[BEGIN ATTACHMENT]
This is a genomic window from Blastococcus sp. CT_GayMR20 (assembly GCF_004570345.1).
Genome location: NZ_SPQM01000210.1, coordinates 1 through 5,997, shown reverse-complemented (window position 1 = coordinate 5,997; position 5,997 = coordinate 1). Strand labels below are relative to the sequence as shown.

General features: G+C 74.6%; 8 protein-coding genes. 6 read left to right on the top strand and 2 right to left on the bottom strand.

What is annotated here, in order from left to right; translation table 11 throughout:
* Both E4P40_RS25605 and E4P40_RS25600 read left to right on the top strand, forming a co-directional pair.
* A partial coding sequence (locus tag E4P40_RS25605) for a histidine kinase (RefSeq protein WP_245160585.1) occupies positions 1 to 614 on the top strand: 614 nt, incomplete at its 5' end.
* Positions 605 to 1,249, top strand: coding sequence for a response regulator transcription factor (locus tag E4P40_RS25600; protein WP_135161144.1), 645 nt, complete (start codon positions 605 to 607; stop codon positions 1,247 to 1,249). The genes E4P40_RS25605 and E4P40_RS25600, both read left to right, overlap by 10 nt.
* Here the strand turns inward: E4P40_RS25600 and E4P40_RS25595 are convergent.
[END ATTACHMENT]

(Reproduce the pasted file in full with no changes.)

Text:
This is a genomic window from Blastococcus sp. CT_GayMR20 (assembly GCF_004570345.1).
Genome location: NZ_SPQM01000210.1, coordinates 1 through 5,997, shown reverse-complemented (window position 1 = coordinate 5,997; position 5,997 = coordinate 1). Strand labels below are relative to the sequence as shown.

General features: G+C 74.6%; 8 protein-coding genes. 6 read left to right on the top strand and 2 right to left on the bottom strand.

What is annotated here, in order from left to right; translation table 11 throughout:
* Both E4P40_RS25605 and E4P40_RS25600 read left to right on the top strand, forming a co-directional pair.
* A partial coding sequence (locus tag E4P40_RS25605) for a histidine kinase (RefSeq protein WP_245160585.1) occupies positions 1 to 614 on the top strand: 614 nt, incomplete at its 5' end.
* Positions 605 to 1,249, top strand: coding sequence for a response regulator transcription factor (locus tag E4P40_RS25600; protein WP_135161144.1), 645 nt, complete (start codon positions 605 to 607; stop codon positions 1,247 to 1,249). The genes E4P40_RS25605 and E4P40_RS25600, both read left to right, overlap by 10 nt.
* Here the strand turns inward: E4P40_RS25600 and E4P40_RS25595 are convergent.